I really hope a split can be avoided, but we’re a long way down the road towards a split. The sheer extent of the bad blood – the fact that the right have been openly talking about it – a number of newspaper articles about them lining up backing from wealthy donors, operating separately as a parliamentary group, then they pretend that butter wouldn’t melt in their mouths, and that they’re not talking about a split. Of course they are. Can we stop the kamikazes from doing what they’re plotting to do? I don’t know, I hope so.

How would we stop them?

We can’t, can we? If they have the financial backing, if they lose this leadership contest, there’s no doubt that some will try. I’m old enough to remember the launch of the SDP, let’s not rule it out happening again.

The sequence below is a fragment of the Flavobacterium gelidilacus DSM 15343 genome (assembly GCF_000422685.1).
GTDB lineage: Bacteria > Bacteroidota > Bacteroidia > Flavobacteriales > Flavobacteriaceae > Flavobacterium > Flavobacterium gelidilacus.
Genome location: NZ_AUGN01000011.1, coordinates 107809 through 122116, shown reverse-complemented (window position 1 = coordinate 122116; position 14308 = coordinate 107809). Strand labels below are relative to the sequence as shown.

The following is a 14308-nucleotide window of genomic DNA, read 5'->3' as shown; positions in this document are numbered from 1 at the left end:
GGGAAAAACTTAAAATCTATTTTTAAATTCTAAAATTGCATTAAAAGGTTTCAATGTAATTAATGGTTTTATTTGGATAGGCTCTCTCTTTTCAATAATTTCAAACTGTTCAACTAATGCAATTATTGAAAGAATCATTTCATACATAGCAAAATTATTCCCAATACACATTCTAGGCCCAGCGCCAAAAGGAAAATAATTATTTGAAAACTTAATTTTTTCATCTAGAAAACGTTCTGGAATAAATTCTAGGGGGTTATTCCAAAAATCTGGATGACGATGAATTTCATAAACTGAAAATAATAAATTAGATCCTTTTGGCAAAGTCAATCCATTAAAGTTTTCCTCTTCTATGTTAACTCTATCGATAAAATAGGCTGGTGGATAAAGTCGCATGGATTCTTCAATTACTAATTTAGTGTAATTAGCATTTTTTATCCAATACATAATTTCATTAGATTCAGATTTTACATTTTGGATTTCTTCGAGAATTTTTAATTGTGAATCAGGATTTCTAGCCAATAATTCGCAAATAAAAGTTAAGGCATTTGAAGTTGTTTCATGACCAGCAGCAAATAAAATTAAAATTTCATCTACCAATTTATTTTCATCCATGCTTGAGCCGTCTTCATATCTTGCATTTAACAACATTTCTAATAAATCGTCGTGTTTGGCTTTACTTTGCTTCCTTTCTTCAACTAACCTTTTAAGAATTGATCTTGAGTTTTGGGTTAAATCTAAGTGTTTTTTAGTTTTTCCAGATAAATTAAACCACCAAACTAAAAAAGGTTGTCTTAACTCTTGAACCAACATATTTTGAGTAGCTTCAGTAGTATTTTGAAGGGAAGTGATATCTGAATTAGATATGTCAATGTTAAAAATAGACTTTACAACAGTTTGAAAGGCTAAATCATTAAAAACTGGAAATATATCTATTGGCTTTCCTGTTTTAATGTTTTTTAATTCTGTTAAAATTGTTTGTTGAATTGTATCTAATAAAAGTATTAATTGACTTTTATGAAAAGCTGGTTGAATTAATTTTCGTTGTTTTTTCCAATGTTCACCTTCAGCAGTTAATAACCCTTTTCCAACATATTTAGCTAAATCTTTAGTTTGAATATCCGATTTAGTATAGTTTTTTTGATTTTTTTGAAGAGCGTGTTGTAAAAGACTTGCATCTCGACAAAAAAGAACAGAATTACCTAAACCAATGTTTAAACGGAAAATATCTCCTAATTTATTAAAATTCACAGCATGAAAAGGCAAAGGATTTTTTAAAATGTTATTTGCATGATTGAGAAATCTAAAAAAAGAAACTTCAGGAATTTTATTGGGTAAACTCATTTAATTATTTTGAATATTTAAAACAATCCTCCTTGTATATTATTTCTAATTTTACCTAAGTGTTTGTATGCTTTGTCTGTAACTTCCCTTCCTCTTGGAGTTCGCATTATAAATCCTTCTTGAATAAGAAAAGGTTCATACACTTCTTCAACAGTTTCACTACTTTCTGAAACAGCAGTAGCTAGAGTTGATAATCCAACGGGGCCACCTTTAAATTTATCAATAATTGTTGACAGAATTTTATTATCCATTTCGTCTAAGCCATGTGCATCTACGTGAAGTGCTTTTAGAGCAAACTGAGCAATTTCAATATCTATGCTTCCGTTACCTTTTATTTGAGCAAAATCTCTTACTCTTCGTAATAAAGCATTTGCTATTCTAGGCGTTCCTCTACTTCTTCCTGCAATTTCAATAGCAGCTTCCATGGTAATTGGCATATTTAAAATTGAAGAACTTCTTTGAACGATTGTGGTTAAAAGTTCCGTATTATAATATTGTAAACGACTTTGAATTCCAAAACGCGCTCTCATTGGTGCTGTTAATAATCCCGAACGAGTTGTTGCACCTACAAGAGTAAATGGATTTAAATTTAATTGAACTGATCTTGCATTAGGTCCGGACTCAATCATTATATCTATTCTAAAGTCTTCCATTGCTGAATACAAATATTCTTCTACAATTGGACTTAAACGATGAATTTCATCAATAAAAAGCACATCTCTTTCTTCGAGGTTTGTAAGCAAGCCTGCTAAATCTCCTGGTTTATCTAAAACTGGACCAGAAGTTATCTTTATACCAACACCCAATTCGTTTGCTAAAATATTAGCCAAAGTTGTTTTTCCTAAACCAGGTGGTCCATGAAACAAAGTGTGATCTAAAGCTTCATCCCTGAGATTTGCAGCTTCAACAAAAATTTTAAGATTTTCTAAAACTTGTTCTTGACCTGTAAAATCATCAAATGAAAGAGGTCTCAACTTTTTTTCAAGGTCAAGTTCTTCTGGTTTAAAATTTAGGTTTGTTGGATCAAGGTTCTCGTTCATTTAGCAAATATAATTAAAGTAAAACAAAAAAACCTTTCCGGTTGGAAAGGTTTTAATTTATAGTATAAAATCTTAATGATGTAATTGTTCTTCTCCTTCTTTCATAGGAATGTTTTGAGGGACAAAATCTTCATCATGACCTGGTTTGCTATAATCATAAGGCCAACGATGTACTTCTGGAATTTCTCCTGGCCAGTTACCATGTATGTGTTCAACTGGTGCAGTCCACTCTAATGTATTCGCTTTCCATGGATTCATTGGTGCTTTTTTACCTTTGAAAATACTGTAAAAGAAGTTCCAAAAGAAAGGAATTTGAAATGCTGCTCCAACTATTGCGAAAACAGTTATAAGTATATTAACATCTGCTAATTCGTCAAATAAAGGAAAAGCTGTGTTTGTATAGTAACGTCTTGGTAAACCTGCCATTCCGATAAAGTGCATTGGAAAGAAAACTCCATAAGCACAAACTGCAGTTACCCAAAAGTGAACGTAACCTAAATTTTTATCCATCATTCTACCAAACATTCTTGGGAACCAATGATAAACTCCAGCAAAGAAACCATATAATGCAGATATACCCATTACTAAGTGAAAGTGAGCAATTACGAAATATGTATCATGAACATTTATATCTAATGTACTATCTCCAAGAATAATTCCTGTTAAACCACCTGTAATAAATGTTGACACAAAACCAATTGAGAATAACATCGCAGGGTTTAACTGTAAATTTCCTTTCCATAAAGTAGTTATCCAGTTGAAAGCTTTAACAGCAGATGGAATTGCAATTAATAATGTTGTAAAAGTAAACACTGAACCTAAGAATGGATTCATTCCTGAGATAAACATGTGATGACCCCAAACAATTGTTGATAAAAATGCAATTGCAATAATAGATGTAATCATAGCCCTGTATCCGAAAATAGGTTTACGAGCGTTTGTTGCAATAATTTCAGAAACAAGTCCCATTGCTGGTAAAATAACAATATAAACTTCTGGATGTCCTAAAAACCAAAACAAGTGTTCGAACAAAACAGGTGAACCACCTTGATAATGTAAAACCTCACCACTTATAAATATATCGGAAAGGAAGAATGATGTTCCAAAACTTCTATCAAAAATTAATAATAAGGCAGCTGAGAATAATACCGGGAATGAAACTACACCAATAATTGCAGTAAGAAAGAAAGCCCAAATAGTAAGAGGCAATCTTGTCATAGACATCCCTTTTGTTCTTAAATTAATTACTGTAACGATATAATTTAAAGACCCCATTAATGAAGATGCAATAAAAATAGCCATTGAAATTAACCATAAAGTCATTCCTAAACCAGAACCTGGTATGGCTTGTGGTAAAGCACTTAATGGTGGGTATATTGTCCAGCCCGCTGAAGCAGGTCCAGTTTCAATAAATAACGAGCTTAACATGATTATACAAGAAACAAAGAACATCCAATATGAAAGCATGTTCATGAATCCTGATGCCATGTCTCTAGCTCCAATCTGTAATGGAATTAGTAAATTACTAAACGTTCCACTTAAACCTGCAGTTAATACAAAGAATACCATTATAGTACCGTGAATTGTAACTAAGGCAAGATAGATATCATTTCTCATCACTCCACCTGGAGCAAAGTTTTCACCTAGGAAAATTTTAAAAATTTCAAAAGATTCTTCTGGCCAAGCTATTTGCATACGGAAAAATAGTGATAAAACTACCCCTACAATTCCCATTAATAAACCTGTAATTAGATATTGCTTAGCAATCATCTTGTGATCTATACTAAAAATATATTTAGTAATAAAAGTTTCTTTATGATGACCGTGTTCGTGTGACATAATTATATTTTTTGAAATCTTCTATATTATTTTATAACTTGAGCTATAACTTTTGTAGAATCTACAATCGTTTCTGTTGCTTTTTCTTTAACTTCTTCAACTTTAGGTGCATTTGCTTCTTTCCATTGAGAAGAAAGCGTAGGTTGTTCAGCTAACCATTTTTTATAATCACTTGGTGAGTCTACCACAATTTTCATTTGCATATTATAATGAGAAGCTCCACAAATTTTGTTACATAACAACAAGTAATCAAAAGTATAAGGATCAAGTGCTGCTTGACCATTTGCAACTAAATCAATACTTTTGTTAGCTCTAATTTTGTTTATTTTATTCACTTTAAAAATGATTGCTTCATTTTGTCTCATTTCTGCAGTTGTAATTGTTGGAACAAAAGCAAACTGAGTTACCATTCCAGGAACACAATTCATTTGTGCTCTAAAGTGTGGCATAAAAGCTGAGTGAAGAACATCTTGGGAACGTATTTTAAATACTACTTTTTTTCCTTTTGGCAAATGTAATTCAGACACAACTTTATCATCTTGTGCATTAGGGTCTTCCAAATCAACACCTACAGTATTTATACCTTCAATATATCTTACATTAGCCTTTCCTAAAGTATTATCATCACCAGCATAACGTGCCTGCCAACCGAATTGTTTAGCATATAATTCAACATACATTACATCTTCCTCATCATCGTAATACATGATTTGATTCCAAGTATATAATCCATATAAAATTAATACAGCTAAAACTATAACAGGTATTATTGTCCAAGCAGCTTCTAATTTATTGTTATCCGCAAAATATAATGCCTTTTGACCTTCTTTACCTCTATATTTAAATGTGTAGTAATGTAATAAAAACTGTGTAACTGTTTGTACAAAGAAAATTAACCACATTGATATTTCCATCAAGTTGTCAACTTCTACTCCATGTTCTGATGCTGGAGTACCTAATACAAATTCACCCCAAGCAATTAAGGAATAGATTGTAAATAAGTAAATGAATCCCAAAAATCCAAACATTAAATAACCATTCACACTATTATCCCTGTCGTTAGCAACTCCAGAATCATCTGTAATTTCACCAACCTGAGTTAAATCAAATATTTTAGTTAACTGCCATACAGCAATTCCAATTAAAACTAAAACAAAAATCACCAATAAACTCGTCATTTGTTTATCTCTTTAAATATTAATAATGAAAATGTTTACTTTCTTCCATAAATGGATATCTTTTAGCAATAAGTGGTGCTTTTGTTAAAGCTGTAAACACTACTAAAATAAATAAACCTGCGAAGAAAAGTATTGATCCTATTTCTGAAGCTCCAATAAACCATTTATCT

We’ve talked mostly about the membership. But is Corbynism a strategy to win elections?

With the new electoral registration rules already introduced, the coming boundary changes, and the loss of Scotland thanks to decades of New Labour neglect, it will be uphill struggle for Labour to win in 2020 or whenever the next election is, under any leadership.

I still think Corbyn is Labour’s best chance. Any form of continuity leadership from the past would see the Midlands and north fall to Ukip in the same way Scotland fell to the SNP. Corbyn is actually Labour’s only chance.

Margaret Corvid is a writer, activist and professional dominatrix living in the south west.